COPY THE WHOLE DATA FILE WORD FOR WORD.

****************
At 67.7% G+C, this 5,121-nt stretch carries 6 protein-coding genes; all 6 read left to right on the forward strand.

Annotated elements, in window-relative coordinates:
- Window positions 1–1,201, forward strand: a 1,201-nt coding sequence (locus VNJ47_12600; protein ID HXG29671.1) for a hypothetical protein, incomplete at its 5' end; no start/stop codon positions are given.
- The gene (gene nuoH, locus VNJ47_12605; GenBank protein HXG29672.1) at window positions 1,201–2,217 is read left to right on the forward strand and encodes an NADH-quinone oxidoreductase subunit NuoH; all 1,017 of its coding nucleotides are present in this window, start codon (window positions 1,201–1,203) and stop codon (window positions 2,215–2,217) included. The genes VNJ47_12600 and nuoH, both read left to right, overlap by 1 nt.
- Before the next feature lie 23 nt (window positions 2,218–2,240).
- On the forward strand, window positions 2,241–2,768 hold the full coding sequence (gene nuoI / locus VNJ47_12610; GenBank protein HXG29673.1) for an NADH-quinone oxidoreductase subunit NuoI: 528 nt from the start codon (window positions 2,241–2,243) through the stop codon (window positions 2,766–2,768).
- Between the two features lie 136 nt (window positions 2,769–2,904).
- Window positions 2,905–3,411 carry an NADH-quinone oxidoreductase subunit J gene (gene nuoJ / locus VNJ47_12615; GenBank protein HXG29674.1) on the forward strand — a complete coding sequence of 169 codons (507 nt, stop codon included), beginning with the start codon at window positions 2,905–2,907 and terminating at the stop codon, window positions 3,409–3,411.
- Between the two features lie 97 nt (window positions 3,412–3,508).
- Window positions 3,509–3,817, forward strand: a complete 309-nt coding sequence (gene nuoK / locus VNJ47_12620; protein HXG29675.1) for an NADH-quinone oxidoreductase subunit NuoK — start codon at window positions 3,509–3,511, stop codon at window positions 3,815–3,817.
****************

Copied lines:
At 67.7% G+C, this 5,121-nt stretch carries 6 protein-coding genes; all 6 read left to right on the forward strand.

Annotated elements, in window-relative coordinates:
- Window positions 1–1,201, forward strand: a 1,201-nt coding sequence (locus VNJ47_12600; protein ID HXG29671.1) for a hypothetical protein, incomplete at its 5' end; no start/stop codon positions are given.
- The gene (gene nuoH, locus VNJ47_12605; GenBank protein HXG29672.1) at window positions 1,201–2,217 is read left to right on the forward strand and encodes an NADH-quinone oxidoreductase subunit NuoH; all 1,017 of its coding nucleotides are present in this window, start codon (window positions 1,201–1,203) and stop codon (window positions 2,215–2,217) included. The genes VNJ47_12600 and nuoH, both read left to right, overlap by 1 nt.
- Before the next feature lie 23 nt (window positions 2,218–2,240).
- On the forward strand, window positions 2,241–2,768 hold the full coding sequence (gene nuoI / locus VNJ47_12610; GenBank protein HXG29673.1) for an NADH-quinone oxidoreductase subunit NuoI: 528 nt from the start codon (window positions 2,241–2,243) through the stop codon (window positions 2,766–2,768).
- Between the two features lie 136 nt (window positions 2,769–2,904).
- Window positions 2,905–3,411 carry an NADH-quinone oxidoreductase subunit J gene (gene nuoJ / locus VNJ47_12615; GenBank protein HXG29674.1) on the forward strand — a complete coding sequence of 169 codons (507 nt, stop codon included), beginning with the start codon at window positions 2,905–2,907 and terminating at the stop codon, window positions 3,409–3,411.
- Between the two features lie 97 nt (window positions 3,412–3,508).
- Window positions 3,509–3,817, forward strand: a complete 309-nt coding sequence (gene nuoK / locus VNJ47_12620; protein HXG29675.1) for an NADH-quinone oxidoreductase subunit NuoK — start codon at window positions 3,509–3,511, stop codon at window positions 3,815–3,817.